Prime Minister Scott Morrison’s plan to be more welcoming and inclusive since the Christchurch terrorist attack has been cast aside with a Federal Budget which deals harshly with refugees and people seeking asylum.
The Federal Government’s 2019-20 Budget includes a plan to overturn the independent medical assessment of seriously ill refugees on Nauru and Manus Island and massive cuts to assistance for people seeking asylum living in Australia.
Refugee Council of Australia CEO Paul Power has called the Government’s plan to reveal the Medevac legislation by 1 July 2019 “a cruel political stunt which threatens further harm to refugees who need urgent medical attention”.
“This decision, against the clear intention of Parliament and the public, is a desperate attempt at scaremongering in the lead up to the Federal Election,” Mr Power said.
The Government has also announced that it will close the Christmas Island detention centre in July, after reopening it last month at a cost of $185 million.
“The reopening of the Christmas Island was never needed to bring sick people to Australia for treatment but yet again we see the Government wasting money on political posturing while critical needs in the community go unmet.”
The Budget reveals the scale of the cut to assistance for people seeking asylum who are living in Australia’s cities and towns. The allocation for asylum seeker support administered by the Department of Human Services has been cut by more than 60% over two years, from $139.8 million in 2017-18 to just $52.6 million in 2019-20.
“While the number of people seeking asylum has doubled over the past four years, the Government has savagely cut access for people who are unable to find work. Thousands of people have been forced off the Government’s Status Resolution Support Services (SRSS) program and many more who need assistance have been prevented from getting access to SRSS help in the first place.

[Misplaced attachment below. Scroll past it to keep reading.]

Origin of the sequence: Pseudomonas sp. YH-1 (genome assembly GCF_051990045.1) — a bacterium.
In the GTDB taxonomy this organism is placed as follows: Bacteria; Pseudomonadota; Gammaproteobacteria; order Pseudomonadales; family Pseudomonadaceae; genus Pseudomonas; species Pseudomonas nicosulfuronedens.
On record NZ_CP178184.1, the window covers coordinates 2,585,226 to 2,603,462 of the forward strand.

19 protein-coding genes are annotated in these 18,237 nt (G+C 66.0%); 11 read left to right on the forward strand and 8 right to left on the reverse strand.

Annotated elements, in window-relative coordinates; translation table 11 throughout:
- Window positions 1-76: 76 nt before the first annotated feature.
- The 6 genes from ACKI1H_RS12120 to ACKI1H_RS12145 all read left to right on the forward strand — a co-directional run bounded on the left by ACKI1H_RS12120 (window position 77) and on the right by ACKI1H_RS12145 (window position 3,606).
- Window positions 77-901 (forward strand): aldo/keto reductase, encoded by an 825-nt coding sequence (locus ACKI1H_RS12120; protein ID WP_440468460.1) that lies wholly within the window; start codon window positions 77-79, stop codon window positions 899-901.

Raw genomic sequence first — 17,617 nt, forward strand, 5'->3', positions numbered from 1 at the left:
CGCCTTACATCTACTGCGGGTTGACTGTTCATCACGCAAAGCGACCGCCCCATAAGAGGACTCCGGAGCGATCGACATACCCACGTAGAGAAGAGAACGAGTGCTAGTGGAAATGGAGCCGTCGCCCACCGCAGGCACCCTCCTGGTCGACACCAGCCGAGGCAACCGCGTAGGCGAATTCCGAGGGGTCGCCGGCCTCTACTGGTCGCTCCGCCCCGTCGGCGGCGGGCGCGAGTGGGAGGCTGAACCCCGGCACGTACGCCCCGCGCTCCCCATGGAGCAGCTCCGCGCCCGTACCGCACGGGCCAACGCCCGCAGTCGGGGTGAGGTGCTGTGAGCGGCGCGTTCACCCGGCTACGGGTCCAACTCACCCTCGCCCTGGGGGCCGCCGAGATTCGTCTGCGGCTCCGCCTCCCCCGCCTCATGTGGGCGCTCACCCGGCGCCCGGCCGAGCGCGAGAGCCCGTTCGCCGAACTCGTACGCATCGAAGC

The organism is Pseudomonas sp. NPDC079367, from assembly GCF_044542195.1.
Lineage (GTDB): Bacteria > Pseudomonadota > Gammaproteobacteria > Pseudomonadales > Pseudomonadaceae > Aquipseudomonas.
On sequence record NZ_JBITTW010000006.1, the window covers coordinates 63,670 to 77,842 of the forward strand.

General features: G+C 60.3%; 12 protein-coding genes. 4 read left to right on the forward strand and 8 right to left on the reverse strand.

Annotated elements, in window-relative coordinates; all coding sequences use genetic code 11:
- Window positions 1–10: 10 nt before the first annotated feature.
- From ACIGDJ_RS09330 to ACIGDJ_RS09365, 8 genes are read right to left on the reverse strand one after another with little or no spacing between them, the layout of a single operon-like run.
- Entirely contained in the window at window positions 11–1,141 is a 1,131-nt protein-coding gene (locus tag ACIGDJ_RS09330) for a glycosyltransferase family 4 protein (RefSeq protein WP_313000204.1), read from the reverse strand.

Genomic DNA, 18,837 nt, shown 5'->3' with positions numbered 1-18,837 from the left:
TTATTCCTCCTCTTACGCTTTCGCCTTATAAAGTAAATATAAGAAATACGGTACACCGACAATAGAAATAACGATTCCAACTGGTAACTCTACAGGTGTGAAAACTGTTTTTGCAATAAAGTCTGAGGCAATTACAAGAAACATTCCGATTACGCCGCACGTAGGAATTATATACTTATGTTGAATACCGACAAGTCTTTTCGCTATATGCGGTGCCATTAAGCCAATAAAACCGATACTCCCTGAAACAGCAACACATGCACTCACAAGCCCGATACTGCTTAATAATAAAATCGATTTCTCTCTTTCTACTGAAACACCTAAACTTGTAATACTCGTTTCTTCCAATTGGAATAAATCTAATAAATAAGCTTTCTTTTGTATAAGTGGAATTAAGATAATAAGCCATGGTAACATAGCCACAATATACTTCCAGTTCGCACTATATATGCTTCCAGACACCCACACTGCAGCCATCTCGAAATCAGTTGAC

“Charities, local councils and State Government services around Australia are reporting massive increases in homelessness and destitution among people seeking asylum. Their concerns have even been taken up by Government MPs but the architect of this policy of forced destitution, Home Affairs Minister Peter Dutton, has refused to listen.
“While this happens, we see massive blowouts in spending in Mr Dutton’s Department. Spending on offshore processing in 2018-19 has blown out by $397.7 million on the forecast in last year’s Budget announcements, with blowouts of $172.3 million in Onshore Detention and Compliance, $71.1 million in the Visas division and $54.0 million in Border Enforcement.”
Changes in the Budget also mean that refugee and humanitarian entrants will be exempt from Jobactive employment services for the first 12 months after arrival in Australia. This doubles the extension period (previously six months) but the $77.9 million the Government expects to save from this measure will not be invested in other forms of employment assistance for refugees.
“The measure illustrates how little confidence the Government has in its own Jobactive program. As the compliance requirements of Jobactive are onerous and counter-productive for newly arrived refugees and many other Australians, increasing the exemption period and allowing people to opt in is a useful measure.
“However, it is shocking that none of the funding saved is being reallocated to offer refugees more constructive assistance in their search for employment.”